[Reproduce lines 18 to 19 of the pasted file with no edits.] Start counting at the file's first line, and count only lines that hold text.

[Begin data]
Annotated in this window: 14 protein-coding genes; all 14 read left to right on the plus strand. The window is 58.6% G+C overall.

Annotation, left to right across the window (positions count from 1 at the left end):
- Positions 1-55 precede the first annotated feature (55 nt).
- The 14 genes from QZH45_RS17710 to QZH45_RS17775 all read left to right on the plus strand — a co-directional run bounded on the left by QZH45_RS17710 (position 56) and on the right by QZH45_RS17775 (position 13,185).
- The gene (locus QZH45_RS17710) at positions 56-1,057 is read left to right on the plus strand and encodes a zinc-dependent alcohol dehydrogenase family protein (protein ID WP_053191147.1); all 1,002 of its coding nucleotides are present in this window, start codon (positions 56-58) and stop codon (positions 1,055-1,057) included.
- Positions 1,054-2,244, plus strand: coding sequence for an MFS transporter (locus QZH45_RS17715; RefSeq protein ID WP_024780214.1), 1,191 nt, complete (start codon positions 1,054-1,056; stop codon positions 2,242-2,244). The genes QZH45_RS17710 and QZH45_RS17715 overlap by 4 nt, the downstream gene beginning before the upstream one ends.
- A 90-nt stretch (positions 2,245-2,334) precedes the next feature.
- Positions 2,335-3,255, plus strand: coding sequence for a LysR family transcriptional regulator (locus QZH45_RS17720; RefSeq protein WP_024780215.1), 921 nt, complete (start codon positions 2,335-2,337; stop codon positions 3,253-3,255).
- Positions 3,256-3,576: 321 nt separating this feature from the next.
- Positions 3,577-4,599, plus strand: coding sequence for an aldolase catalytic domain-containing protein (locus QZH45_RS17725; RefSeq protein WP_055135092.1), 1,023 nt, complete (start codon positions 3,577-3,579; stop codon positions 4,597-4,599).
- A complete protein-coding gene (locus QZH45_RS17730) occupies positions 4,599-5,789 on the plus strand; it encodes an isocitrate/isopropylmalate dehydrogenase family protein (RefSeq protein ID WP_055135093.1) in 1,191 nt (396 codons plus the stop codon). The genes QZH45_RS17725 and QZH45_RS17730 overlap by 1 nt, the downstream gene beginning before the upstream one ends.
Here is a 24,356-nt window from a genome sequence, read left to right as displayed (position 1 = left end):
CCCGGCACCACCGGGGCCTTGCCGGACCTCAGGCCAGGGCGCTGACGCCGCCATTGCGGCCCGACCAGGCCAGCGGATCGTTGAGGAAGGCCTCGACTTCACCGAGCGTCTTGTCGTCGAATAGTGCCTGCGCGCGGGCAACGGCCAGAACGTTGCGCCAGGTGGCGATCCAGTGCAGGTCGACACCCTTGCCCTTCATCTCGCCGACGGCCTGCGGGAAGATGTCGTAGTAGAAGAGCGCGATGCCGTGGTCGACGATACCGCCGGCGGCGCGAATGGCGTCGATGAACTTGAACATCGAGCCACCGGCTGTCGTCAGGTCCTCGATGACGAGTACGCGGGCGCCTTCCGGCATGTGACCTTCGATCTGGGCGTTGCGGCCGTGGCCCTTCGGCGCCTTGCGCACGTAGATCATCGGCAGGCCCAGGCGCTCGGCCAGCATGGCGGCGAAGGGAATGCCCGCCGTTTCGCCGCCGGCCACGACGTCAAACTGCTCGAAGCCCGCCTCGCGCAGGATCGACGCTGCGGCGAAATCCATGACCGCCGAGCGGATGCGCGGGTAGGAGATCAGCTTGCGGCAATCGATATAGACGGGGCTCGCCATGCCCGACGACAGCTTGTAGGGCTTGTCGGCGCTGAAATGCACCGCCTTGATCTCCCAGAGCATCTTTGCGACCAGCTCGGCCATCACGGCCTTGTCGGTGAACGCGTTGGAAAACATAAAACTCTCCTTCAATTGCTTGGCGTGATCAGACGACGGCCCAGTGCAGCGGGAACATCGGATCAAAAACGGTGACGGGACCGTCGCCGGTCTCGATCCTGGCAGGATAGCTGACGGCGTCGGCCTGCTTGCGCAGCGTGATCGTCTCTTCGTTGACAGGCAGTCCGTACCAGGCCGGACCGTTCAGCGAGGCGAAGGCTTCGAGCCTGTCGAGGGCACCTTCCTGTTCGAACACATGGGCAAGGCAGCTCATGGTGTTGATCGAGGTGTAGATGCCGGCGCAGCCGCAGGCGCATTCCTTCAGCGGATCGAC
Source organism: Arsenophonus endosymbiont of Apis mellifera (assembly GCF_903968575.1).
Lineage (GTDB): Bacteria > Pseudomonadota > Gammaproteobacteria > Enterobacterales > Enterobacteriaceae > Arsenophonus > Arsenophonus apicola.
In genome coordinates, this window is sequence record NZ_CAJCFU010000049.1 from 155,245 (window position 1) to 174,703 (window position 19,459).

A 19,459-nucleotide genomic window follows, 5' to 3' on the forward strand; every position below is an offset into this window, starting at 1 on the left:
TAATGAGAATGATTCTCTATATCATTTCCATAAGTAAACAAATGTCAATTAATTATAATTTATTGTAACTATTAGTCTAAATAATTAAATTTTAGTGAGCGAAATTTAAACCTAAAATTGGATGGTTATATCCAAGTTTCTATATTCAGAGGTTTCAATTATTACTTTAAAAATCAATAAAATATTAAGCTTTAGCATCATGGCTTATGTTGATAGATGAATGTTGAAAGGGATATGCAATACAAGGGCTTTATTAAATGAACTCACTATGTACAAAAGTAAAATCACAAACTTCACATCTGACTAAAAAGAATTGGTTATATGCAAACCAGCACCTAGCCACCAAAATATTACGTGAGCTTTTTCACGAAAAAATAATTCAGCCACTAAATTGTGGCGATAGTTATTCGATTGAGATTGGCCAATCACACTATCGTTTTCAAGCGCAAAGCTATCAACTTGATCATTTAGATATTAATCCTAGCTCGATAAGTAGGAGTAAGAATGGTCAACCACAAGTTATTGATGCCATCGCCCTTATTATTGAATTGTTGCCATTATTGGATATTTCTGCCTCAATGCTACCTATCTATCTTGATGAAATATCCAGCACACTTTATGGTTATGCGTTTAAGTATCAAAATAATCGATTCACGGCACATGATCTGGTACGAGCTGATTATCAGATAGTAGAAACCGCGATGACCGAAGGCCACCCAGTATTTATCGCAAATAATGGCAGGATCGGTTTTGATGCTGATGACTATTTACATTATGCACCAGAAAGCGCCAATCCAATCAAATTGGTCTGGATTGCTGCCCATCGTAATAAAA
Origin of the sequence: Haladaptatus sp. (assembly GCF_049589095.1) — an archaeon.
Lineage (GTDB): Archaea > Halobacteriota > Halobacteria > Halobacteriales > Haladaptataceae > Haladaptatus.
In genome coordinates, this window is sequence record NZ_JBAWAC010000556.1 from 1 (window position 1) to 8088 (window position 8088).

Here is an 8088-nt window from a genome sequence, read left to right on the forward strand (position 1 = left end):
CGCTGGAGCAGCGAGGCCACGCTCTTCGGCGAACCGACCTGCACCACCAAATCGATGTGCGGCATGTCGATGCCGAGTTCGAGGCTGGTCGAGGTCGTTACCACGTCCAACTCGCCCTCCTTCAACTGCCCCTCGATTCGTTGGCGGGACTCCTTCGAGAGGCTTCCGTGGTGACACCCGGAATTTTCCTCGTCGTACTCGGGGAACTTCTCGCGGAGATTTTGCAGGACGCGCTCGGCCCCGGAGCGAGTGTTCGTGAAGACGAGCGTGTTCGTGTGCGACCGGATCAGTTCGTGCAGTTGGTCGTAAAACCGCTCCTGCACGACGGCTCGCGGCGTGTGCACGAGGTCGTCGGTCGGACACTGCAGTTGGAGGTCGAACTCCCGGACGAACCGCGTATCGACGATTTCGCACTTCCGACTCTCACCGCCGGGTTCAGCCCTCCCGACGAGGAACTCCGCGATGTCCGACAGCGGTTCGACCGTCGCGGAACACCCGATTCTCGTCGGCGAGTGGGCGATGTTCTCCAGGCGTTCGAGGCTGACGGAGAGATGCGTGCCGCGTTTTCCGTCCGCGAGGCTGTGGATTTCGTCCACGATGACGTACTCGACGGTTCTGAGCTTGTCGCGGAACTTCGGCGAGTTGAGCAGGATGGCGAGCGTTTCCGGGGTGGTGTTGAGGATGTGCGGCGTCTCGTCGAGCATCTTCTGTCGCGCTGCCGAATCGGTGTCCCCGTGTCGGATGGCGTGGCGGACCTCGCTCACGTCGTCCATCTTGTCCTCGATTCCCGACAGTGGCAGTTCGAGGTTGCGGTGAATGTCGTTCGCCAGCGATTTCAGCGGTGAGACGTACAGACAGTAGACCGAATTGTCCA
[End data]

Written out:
TAATGAGAATGATTCTCTATATCATTTCCATAAGTAAACAAATGTCAATTAATTATAATTTATTGTAACTATTAGTCTAAATAATTAAATTTTAGTGAGCGAAATTTAAACCTAAAATTGGATGGTTATATCCAAGTTTCTATATTCAGAGGTTTCAATTATTACTTTAAAAATCAATAAAATATTAAGCTTTAGCATCATGGCTTATGTTGATAGATGAATGTTGAAAGGGATATGCAATACAAGGGCTTTATTAAATGAACTCACTATGTACAAAAGTAAAATCACAAACTTCACATCTGACTAAAAAGAATTGGTTATATGCAAACCAGCACCTAGCCACCAAAATATTACGTGAGCTTTTTCACGAAAAAATAATTCAGCCACTAAATTGTGGCGATAGTTATTCGATTGAGATTGGCCAATCACACTATCGTTTTCAAGCGCAAAGCTATCAACTTGATCATTTAGATATTAATCCTAGCTCGATAAGTAGGAGTAAGAATGGTCAACCACAAGTTATTGATGCCATCGCCCTTATTATTGAATTGTTGCCATTATTGGATATTTCTGCCTCAATGCTACCTATCTATCTTGATGAAATATCCAGCACACTTTATGGTTATGCGTTTAAGTATCAAAATAATCGATTCACGGCACATGATCTGGTACGAGCTGATTATCAGATAGTAGAAACCGCGATGACCGAAGGCCACCCAGTATTTATCGCAAATAATGGCAGGATCGGTTTTGATGCTGATGACTATTTACATTATGCACCAGAAAGCGCCAATCCAATCAAATTGGTCTGGATTGCTGCCCATCGTAATAAAA
Origin of the sequence: Haladaptatus sp. (assembly GCF_049589095.1) — an archaeon.